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By Elisabeth Lasch-Quinn


The Montréal Review, October 2021


by Elisabeth Lasch-Quinn
The University of Notre Dame Press (2020)



Love is the most durable power in the world.
—Martin Luther King Jr.


Our philosophies of life pervade all we do. The problem is not this or that approach but the day-to-day structure in which each approach is presented and considered. The current structure allows for a sphere free of concern about the meaning of life, a bifurcation of our selves into economic versus emotional, exploitative versus empathetic, body versus soul. We allow the humanities—the traditional repository of deeper wisdom about our condition and the art of living—to wither away. In their place remain only slogans and lists. A generalized discontentment, resentment, and sense of victimization pit us against one another, while satisfaction of our needs and wants eludes us even in the flood of self-help offerings, New Age therapies, and consumer choices that nearly drown out all alternatives and our inner lives in the process.

What we need is a new structure. We need a framework of understanding that allows us to contain and make sense of the conflicting advice dispensed. Calls for meditation abound. Meditation may clear our minds, but contemplation redirects us to what fills them. There needs to be some order to our thoughts, a common framework sufficiently durable and expansive as to allow for the flourishing of a conversation in which particular schools of thought are considered, spiritual seeking is not cut off from the rest of life, and such a fragile and evanescent-seeming phenomenon as our general disposition is appreciated as formative and constitutive of all of our experience, what we create, and what we are able to contribute. Everyone is his or her own philosopher; like a writer or artist in residence, our philosopher interprets life as it is being lived. This can be anything from paralyzing to fortifying. It all depends on the content of the philosophy being dispensed by ourselves or others.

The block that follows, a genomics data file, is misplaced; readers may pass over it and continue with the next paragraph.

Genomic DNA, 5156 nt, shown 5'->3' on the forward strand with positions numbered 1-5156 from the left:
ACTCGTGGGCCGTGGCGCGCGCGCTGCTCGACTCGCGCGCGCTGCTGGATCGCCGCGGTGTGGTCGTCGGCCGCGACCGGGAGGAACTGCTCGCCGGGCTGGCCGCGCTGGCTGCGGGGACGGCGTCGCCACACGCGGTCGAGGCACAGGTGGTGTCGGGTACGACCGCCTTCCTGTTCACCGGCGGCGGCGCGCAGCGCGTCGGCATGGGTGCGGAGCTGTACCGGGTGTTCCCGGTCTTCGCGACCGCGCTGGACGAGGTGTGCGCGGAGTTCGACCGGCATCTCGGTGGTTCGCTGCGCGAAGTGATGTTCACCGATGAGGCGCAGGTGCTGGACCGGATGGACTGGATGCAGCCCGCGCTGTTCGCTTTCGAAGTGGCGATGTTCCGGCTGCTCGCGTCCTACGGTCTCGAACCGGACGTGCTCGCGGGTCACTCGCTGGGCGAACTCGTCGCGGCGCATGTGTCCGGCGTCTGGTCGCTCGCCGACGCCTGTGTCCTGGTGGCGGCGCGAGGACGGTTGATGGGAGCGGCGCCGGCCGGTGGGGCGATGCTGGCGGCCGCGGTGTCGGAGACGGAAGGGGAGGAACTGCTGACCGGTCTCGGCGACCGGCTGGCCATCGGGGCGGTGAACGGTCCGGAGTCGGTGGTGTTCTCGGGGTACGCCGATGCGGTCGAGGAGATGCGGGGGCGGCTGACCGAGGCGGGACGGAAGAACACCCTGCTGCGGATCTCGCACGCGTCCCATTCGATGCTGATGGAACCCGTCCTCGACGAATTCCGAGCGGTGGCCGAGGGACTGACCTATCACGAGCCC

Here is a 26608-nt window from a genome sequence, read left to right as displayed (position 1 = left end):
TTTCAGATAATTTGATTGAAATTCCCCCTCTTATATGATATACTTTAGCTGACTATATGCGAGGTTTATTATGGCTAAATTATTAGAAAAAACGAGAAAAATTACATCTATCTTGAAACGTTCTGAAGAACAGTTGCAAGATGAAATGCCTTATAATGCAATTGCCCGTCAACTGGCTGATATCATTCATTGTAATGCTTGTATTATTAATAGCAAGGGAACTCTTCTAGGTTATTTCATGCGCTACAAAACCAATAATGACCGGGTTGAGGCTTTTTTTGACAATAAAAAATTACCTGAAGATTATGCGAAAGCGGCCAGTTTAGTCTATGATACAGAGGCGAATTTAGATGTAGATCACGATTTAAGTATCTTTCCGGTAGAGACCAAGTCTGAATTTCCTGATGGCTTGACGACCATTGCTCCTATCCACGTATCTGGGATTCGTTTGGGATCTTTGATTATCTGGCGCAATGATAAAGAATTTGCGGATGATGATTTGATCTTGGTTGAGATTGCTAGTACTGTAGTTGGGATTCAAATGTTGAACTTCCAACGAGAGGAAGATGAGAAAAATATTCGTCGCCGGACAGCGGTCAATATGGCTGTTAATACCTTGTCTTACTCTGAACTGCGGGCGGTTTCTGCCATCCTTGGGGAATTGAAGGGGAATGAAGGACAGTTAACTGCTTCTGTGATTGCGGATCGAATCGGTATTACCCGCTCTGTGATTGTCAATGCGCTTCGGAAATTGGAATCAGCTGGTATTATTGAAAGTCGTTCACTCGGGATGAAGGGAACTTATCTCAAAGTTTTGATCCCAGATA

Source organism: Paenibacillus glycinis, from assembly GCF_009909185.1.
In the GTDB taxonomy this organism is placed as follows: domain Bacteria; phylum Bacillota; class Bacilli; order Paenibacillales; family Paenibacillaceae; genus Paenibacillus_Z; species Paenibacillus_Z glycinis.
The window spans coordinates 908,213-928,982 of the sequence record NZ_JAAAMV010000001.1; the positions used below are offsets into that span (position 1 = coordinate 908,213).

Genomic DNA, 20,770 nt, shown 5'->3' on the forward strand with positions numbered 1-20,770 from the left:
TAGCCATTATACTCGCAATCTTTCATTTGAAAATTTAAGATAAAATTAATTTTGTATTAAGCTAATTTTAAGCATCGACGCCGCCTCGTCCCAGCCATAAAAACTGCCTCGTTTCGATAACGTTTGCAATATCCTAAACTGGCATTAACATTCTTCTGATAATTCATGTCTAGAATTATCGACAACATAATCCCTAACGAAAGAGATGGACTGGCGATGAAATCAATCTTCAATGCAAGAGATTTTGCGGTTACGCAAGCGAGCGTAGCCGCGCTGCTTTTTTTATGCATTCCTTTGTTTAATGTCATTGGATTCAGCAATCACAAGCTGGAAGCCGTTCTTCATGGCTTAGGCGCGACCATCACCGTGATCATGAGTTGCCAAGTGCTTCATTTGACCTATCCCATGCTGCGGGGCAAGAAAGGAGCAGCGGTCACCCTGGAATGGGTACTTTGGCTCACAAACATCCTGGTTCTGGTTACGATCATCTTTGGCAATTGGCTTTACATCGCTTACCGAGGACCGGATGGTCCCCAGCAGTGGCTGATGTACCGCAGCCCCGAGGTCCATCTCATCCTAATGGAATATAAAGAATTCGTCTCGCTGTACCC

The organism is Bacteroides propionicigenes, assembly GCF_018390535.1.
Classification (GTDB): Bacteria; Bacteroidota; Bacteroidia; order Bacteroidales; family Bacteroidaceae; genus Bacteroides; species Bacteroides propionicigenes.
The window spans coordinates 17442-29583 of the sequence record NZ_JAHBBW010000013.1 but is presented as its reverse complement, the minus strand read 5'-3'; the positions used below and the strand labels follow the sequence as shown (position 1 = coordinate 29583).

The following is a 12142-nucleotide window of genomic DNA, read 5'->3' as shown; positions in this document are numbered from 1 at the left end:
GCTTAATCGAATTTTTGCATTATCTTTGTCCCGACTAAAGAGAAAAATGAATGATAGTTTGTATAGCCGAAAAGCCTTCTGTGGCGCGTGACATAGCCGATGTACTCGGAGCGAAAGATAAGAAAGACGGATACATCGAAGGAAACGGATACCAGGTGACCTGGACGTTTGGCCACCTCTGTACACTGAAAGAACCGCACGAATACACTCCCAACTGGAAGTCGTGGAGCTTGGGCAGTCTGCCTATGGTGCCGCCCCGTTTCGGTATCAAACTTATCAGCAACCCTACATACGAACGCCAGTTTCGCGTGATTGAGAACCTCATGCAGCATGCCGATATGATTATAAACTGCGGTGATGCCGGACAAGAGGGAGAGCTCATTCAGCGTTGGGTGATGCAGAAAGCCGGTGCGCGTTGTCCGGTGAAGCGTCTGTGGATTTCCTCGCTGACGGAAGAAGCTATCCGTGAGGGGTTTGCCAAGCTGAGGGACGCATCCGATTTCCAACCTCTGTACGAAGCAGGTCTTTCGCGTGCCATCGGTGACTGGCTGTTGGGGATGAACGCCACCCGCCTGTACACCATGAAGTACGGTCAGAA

Self-appointed experts claim to have the solution. But the word solution, when applied to human beings, should always have shades and shadows of danger. The word final accompanies it for anyone living after World War II, and even in its more benign forms it should raise suspicions. If there was a “solution” for human living, there would not be a need for life itself: the only final solution for life is death. A humble way to live acknowledges that we are all seekers in need of a way to contain and steer our seeking into safe and renewable, sustainable and meaningful pursuits. We need a world that is safe for our self- and soul-making. While we talk a lot about sustainability today, we think mainly of the inanimate resources around us. Yet these are related to the personal and interpersonal resources needed for sustainable human bonds. We should be careful what we wish for. We do not need a solution but a mode of living. The art of living involves physical needs and desires but takes seriously our intellectual and spiritual ones equally.


The therapeutic culture aims at the physical and the mental but lacks a sense of the existence of a transcendent good beyond the individual, or of the existence of good as something transcendent. To live without manipulating others or being manipulated oneself is only part of it. In addition, we want and need trust, respect, integrity, and dignity for our human connections and democratic community.

The paradigmatic relation, perhaps the only true opposite of manipulatable social relations, is one of love. Feelings or reasons that emerge in the context of nonmanipulable social relations possess a different nature, character, or quality from those in the context of social relations based on manipulation. Art, music, religion, and poetry are just some of the ways we know such a way of being in the world exists. When we suspect an idea, feeling, or person is being used for ulterior purposes, hope for a better world evaporates. In Self and Soul: A Defense of Ideals, Mark Edmundson calls for a pedagogy that brings ideals into the equation. Rita Felski is another pioneer who argues for a form of literary criticism that goes beyond deconstruction. Her Limits of Critique is a manifesto for a move beyond the “hermeneutics of suspicion.”